Hint: You don't need a blood test.
One of the biggest points of confusion I see in Perimenopausal women who are dealing with heavy bleeding, mood swings, tender breasts, skin issues, insomnia, bloating, joint pain, headaches and more is:
Does [insert symptom] mean I'm in perimenopause?
OR - they will go to their doctor with a list of symptoms only to be told they are too young to be in perimenopause.
OR - their doctor will order a blood test to determine if they are in perimenopause (or menopause) and when their estrogen or FSH levels don't match a number on an old chart somewhere they are told no - you can't be in perimenopause.
Let's get the facts straight.
According to the North American Menopause Society,
The gradual transition between the reproductive years and menopause (the cessation of menstrual periods) is called perimenopause (literally meaning “around menopause”). It is generally a transition that is many years long and can be associated with shorter menstrual intervals, irregular menses, night sweats, and other symptoms.
Perimenopause is not a disease or condition that needs to be diagnosed. Every woman will go through this transition.
Blood tests are not helpful in determining whether you are in perimenopause or not because the nature of perimenopause is hormonal fluctuation, one blood test cannot possibly show the fluctuations over a week or a month, so be wary of someone using this as a sole measure for determining if you are in perimenopause.
There ARE reasons blood tests can provide helpful information. For example: tracking your hormone levels over time; or testing other markers for identifying conditions that might mimic perimenopause like insulin resistance, or thyroid problems. Blood test data may also give some information that may guide us towards beneficial supplements. But in terms of determining perimenopause, blood tests only give you a snapshot of your hormone levels on that particular day.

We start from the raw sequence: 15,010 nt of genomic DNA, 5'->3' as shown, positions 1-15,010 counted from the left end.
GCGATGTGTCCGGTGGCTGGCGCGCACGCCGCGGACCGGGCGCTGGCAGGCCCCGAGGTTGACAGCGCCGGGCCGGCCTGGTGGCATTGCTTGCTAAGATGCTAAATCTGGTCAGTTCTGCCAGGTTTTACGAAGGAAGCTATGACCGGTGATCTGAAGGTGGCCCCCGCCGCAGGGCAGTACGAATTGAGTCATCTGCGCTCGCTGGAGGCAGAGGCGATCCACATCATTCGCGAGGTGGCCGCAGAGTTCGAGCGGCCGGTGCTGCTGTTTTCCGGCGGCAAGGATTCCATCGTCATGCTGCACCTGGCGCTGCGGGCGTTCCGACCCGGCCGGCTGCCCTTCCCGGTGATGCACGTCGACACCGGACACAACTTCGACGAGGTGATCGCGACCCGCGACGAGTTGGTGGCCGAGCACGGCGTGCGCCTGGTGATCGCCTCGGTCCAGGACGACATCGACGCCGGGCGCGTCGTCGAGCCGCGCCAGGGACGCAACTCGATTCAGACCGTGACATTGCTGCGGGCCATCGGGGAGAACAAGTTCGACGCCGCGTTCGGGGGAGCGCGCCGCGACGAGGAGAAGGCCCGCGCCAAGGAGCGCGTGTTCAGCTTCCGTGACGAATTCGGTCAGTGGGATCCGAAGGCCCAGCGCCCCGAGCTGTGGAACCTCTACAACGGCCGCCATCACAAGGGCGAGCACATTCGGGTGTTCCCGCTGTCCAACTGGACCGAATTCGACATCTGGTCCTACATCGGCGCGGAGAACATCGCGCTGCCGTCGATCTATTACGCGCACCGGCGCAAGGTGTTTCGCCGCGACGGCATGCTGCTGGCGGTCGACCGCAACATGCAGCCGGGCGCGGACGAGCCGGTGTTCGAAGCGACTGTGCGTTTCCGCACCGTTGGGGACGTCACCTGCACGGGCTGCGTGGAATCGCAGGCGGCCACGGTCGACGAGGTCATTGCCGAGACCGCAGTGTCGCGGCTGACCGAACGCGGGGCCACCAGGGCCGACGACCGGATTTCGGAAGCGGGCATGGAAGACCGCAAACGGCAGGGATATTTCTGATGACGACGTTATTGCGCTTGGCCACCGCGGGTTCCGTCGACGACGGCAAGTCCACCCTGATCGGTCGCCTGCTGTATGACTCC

So if blood tests won't tell me, how DO I know?
Though the timing of when your body will start this natural transition is different for everyone, most women start experiencing changes or symptoms in their early to mid 40s. The more you do to take care of your hormone health, the fewer and more mild your symptoms will be.
As I said earlier, perimenopause is a transition phase marked by hormone fluctuations.
Our progesterone typically drops first, leaving an excess of estrogen. Symptoms of low progesterone or high estrogen could be:
Eventually our estrogen also drops where we may experience:
Brain fog /Memory Problems
Hot flashes / Night sweats
If you are experiencing any of these symptoms and you are over 40, your body is letting you know you are in the transition of perimenopause and its time to take action and balance your hormones.
Despite what your friends have told you, or what you've heard on the internet, you are NOT meant to suffer with these symptoms. Our bodies are designed to thrive when we give them the nutrients they need and adopt nurturing habits that allow our bodies to come to balance and generate energy and vitality.
I teach my clients to develop a deep awareness and connection to their bodies so they can make adjustments to their diet or routines in order to give their bodies what they need BEFORE the imbalance gets disruptive to their lives. This is how to THRIVE in peri/post menopause.
Interested in learning more about working with me? Click HERE.
*If you are under 40, and have symptoms similar to those in perimenopause, you may have POI (premature ovarian insufficiency). This would be determined by a doctor specializing in hormone balance.
*Gynecologists are NOT all trained in hormone balance as this is not part of their standard training. It is worth looking around for a doctor (MD or ND) who has taken additional training in hormone balance.